His body slammed into the roof of the arriving police car and almost immediately became a corpse. The roof of the car caved in spectacularly, knocking the driver unconscious and exploding most of the windows. The car's path on the road became erratic, to say the least, and was halted abruptly by a pillarbox, which not only sent a carpeting of letters across the pavement, but also the other policeman through the windscreen, his seatbelt undone in the brief struggle to take over control of the car.

The crowd had swelled and took this apparent attack on the police as a signal to go wild. Within minutes several shops were being looted and the car in the newsagent window was on fire. Reinforcements of police were holding back, because this was the capital of Cuba and they weren't paid enough to be heroes.

This was the opportunity Miguel Astinas had been waiting for all his life. He knew that in the modern cosmopolitan version of Havanna which existed today, opportunities for revolutionaries came once a lifetime if they were lucky. The first general meeting of his fledgling group was about to kick off with the 9'o'clock speaker as the violence erupted outside, and Miguel took the stage instead to address the 700 members of his self styled "Free Cuba" organisation to explain his new plan.

Astinas fancied himself as Cuba's Hitler, without all the morally questionable policies that came with that dictator's version of revolution. The time was good for him, the Leadership's popularity had plummeted with the current recession, and better still, he had the madman's passion that stupid, violent people seem to delight in following. As the 700 members poured from the meeting hall across the plaza and headed for the Central Hall they were rapidly joined by the two hundred rioters, already spoiling for a fight and, rallying behind the propaganda blaring Free Cuba banners and loudspeakers, the group rapidly grew past one thousand. Astinas had sent two one hundred strong groups around the perimeter of the centre of the city to spread the word to other potential recruits. News of the riot had spread faster than seemed possible, and by the time the three groups converged at the Central Hall of the People it numbered over two thousand. No mean feat in a country where public gatherings and shows of strength are simply not permitted.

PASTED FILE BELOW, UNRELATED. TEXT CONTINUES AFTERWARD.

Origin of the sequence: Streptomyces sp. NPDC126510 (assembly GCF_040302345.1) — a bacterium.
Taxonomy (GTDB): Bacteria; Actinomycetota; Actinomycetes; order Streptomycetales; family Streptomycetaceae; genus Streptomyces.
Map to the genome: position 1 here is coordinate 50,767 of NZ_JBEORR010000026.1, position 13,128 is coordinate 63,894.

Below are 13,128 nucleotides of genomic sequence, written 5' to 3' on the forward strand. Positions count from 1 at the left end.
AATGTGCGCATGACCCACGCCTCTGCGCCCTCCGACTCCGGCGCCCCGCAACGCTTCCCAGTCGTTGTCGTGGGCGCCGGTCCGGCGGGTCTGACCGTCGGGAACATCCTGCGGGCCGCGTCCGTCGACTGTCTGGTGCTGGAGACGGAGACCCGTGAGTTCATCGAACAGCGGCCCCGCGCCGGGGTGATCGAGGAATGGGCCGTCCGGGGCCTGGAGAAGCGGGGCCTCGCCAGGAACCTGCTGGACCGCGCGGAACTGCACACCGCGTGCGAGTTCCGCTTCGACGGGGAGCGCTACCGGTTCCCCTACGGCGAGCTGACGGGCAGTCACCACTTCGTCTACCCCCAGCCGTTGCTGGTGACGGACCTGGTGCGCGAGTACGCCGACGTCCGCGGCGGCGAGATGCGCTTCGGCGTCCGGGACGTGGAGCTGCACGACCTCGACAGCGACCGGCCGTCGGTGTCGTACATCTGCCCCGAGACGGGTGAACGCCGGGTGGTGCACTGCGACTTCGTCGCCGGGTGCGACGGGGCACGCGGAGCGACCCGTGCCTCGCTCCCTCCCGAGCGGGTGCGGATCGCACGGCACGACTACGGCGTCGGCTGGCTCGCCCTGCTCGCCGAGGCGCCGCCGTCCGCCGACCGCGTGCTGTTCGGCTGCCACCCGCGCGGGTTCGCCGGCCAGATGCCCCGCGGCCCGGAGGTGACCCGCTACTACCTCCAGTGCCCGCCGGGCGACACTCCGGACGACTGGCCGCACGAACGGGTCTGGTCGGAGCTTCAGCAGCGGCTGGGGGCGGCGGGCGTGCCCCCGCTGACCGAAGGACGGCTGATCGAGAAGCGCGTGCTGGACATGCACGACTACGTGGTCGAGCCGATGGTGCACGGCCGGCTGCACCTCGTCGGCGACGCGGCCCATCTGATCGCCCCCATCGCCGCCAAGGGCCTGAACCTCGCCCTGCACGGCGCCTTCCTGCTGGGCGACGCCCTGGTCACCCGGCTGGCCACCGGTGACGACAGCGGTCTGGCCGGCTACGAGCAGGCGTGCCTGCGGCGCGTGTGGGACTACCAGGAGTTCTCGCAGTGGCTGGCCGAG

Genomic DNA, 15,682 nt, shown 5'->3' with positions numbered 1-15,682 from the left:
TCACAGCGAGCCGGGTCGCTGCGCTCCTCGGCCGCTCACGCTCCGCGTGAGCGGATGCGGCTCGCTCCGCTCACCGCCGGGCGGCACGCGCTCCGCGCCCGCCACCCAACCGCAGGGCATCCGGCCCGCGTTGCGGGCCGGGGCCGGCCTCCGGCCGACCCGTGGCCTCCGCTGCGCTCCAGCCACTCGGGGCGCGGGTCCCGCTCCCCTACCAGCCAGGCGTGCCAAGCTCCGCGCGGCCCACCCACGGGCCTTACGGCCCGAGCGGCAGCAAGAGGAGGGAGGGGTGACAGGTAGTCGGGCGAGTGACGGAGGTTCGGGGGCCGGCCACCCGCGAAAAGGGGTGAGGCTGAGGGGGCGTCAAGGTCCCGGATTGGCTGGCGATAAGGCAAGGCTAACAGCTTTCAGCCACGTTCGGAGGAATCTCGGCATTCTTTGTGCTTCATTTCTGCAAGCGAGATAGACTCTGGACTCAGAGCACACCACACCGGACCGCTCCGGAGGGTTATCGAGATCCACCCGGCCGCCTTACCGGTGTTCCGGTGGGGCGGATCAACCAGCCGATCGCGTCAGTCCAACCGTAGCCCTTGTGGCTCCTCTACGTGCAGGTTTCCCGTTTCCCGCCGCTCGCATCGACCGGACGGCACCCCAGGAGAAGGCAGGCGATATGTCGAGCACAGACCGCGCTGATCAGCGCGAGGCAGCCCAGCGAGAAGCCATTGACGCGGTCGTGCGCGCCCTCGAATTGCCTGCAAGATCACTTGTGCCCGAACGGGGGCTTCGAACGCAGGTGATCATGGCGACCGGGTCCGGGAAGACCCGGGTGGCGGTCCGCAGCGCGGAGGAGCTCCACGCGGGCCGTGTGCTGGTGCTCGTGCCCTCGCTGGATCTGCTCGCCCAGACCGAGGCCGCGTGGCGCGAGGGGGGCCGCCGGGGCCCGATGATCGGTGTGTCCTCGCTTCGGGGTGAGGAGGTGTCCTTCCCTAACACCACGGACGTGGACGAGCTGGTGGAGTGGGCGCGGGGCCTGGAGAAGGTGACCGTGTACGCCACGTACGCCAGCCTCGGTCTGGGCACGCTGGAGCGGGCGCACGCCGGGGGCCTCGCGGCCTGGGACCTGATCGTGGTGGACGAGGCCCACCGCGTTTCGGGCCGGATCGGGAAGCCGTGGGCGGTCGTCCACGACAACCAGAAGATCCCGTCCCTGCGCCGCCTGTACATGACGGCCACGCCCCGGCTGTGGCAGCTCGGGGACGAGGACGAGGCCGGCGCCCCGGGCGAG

Here came the crucial point. The commander of the 300 strong Committee Guard, who had, bizarrely, received no warning of the rabble's approach, saw the well organised though lightly armed core of the group, then looked at his own underpaid, demoralised ragtag army, and promptly swapped sides. A life preserving move at the time, it seemed. However, from then on, the rabble was armed, and seemingly supported by the army. The leadership, defenceless, surrendered, in return for safe passage out of the country. Preferably to Switzerland. Nothing to do with secret bank accounts, they assured the revolutionaries. They, erm, just liked the clean air there. All except Castro of course, who was kept in the cells for less than gentle questioning. It was in one of these questioning sessions Astinas finally found out what he wanted to know and started to put his master plan into action.